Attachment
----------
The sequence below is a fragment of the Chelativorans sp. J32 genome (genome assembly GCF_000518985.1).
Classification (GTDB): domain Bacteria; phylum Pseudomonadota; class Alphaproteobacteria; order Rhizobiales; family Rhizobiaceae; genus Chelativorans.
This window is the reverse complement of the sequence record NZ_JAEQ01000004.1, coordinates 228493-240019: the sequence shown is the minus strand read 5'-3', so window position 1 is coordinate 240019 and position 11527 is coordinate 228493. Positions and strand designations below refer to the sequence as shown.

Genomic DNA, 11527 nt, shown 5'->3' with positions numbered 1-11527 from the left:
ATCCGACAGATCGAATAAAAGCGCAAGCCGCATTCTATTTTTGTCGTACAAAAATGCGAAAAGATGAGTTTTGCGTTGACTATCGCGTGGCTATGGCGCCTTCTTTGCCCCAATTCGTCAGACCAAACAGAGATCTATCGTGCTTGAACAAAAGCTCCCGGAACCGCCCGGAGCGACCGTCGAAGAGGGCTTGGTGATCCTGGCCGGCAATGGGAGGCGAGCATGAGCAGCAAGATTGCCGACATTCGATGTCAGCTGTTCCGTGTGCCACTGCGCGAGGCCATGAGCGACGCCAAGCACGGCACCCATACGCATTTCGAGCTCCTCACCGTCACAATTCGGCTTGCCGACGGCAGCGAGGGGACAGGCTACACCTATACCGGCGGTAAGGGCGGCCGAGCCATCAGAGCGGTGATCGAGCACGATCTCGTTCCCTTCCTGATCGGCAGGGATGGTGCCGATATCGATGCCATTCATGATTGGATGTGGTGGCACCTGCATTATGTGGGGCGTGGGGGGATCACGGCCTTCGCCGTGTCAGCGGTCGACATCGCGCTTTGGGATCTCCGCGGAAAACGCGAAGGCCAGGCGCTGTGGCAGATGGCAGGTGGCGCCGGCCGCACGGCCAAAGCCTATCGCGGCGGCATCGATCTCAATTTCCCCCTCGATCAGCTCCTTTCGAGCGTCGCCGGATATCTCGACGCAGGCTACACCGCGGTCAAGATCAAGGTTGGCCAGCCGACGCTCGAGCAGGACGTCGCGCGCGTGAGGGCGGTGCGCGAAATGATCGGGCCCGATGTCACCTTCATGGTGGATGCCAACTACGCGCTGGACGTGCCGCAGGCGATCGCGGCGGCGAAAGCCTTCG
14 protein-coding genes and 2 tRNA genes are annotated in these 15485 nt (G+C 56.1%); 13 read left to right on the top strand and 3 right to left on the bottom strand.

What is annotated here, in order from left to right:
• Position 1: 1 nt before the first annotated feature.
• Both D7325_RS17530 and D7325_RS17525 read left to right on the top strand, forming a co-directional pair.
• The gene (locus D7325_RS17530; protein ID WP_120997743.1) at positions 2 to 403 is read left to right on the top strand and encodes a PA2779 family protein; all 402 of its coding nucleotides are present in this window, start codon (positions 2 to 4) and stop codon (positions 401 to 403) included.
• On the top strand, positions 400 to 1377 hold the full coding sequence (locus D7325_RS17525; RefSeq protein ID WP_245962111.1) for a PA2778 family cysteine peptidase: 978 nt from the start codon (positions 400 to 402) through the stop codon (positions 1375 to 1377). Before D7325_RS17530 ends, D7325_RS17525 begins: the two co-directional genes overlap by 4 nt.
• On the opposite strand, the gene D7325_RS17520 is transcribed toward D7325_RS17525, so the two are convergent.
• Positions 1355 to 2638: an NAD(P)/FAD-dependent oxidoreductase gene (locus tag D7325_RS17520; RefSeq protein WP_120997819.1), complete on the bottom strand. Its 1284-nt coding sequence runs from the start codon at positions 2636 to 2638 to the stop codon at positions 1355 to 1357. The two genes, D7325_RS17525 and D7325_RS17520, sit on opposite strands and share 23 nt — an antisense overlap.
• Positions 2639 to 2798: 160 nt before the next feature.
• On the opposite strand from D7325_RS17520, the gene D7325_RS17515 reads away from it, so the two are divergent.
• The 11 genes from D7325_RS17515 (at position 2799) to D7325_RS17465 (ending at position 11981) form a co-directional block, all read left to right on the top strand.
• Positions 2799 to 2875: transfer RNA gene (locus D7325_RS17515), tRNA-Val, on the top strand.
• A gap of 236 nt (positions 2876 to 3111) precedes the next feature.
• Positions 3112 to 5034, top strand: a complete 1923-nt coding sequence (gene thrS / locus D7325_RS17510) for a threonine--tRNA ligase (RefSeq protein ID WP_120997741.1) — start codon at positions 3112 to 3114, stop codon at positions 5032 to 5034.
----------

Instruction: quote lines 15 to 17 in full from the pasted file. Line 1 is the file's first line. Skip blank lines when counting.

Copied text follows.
• On the opposite strand from D7325_RS17520, the gene D7325_RS17515 reads away from it, so the two are divergent.
• The 11 genes from D7325_RS17515 (at position 2799) to D7325_RS17465 (ending at position 11981) form a co-directional block, all read left to right on the top strand.
• Positions 2799 to 2875: transfer RNA gene (locus D7325_RS17515), tRNA-Val, on the top strand.